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Publication numberUS7821412 B2
Publication typeGrant
Application numberUS 11/855,767
Publication dateOct 26, 2010
Filing dateSep 14, 2007
Priority dateSep 15, 2006
Fee statusPaid
Also published asUS8101130, US20080159924, US20080252473, WO2008034080A2, WO2008034080A3
Publication number11855767, 855767, US 7821412 B2, US 7821412B2, US-B2-7821412, US7821412 B2, US7821412B2
InventorsRichard Lee Fink
Original AssigneeApplied Nanotech Holdings, Inc.
Export CitationBiBTeX, EndNote, RefMan
External Links: USPTO, USPTO Assignment, Espacenet
Smoke detector
US 7821412 B2
Abstract
A smoke detector replaces the americium source of alpha particles with a field emission device using carbon nanotubes as the field emitters, or some other field emitter, in order to provide an ionization of the air potentially caring smoke particles through the smoke detector.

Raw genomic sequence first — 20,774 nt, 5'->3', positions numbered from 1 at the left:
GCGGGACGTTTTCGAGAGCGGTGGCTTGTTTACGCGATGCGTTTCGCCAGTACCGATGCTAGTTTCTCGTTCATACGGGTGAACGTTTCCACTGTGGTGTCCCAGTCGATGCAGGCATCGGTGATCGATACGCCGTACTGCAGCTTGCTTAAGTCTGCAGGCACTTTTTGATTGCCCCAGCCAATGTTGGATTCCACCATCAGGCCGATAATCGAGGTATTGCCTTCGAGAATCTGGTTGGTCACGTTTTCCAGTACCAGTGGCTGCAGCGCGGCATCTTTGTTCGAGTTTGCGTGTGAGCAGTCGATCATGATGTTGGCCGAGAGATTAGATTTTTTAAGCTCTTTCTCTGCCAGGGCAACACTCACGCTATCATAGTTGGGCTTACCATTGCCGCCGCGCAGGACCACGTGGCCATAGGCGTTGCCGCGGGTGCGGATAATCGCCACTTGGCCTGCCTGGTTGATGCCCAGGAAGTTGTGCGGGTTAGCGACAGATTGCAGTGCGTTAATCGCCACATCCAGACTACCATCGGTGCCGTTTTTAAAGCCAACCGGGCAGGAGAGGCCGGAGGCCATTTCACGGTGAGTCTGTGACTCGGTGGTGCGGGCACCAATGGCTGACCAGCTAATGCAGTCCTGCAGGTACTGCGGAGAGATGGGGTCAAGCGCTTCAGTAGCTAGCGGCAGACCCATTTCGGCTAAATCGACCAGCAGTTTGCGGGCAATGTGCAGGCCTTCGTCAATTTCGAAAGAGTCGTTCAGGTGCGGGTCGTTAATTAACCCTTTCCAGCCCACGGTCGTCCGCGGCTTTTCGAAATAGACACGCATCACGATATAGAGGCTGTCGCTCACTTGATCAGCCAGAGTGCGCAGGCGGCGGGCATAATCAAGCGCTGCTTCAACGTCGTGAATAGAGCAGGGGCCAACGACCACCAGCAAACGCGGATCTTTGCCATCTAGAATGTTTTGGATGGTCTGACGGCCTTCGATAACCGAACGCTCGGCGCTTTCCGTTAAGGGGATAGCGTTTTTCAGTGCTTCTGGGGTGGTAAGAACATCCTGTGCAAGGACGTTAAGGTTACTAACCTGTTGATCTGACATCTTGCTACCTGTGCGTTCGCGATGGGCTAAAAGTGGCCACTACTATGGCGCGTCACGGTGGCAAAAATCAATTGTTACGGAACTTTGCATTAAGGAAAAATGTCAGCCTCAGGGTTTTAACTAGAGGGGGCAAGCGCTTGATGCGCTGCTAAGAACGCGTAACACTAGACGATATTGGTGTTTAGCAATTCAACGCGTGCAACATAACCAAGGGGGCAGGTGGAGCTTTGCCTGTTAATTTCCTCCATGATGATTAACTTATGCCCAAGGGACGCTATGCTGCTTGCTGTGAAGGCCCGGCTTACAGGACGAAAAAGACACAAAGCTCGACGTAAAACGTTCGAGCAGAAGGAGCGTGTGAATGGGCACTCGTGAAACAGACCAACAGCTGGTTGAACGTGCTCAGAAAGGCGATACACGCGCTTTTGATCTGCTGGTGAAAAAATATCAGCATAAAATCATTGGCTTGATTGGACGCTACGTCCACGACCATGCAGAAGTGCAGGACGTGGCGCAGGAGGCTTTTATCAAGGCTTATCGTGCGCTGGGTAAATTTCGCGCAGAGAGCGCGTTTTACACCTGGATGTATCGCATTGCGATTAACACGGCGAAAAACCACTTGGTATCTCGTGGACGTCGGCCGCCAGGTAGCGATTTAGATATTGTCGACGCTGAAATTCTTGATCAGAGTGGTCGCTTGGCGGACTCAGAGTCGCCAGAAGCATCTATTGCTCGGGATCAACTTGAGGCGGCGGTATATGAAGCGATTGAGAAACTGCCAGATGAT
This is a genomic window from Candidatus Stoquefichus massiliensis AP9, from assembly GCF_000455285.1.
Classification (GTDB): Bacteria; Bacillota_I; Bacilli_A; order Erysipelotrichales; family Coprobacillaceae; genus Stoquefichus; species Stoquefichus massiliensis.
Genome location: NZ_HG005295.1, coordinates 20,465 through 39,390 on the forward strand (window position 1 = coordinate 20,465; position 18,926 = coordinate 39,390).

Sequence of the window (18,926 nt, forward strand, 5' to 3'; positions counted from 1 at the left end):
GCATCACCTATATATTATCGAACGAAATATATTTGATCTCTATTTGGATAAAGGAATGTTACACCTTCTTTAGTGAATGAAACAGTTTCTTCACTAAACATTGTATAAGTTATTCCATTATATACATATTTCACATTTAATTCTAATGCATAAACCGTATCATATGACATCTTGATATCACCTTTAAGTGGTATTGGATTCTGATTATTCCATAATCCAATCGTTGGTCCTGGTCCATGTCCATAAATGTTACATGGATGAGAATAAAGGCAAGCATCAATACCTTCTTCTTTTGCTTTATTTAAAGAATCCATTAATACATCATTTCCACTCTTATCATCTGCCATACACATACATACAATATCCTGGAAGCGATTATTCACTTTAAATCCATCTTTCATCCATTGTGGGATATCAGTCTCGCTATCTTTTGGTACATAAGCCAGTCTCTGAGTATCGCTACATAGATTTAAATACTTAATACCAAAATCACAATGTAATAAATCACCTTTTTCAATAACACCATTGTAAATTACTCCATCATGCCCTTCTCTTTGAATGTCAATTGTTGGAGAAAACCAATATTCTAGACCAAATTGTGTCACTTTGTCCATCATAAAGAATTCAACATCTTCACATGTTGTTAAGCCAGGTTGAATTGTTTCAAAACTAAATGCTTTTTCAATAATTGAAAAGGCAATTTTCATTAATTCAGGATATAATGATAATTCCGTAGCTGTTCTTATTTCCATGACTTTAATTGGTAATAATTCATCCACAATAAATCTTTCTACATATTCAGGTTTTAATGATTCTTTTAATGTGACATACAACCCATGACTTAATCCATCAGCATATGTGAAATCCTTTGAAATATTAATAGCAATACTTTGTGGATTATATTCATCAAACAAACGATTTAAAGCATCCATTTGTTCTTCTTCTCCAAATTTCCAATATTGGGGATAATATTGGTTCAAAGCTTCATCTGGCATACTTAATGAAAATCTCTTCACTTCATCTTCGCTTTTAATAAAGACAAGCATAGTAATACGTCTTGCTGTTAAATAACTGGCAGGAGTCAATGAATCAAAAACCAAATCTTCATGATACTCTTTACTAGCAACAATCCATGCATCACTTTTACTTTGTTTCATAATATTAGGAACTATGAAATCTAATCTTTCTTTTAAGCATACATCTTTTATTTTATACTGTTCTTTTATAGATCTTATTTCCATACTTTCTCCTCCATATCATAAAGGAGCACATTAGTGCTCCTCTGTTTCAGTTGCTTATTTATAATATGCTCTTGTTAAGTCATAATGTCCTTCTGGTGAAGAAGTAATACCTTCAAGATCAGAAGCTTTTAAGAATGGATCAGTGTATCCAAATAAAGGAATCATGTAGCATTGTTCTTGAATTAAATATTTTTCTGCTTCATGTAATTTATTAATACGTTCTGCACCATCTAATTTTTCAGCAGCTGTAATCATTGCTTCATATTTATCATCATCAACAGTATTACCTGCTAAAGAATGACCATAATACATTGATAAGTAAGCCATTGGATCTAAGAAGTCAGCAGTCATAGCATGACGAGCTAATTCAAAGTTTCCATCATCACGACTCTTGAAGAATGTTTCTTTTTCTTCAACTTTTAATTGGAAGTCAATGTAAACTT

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Claims(26)
1. A smoke detector comprising:
a field emitter material positioned on a first substrate;
an electric field operable for activating the field emitter material to emit electrons into a passageway;
a sensor with electrodes positioned relative to the passageway and operable to sense ions created by the emitted electrons; and
a signal coupled to the sensor that is generated when a current created by the ions passes a predetermined threshold level.
2. The smoke detector as recited in claim 1, wherein the signal is generated when the current created by the ions falls below the predetermined threshold level when smoke particles enter the passageway.
3. The smoke detector as recited in claim 1, wherein the field emitter material comprises carbon nanotubes.
4. The smoke detector as recited in claim 1, wherein the substrate is in a form of a grid with holes formed therein through which a gas to be sensed is allowed to pass.
5. The smoke detector as recited in claim 4, further comprising multiple grids on which the field emitter material is positioned, each such grid having holes formed therein through which the gas to be sensed is allowed to pass.
6. A smoke detector comprising:
a first substrate with a first conductor layer deposited thereon, and a second conductor layer deposited thereon, the first and second conductor layers electrically separated from each other;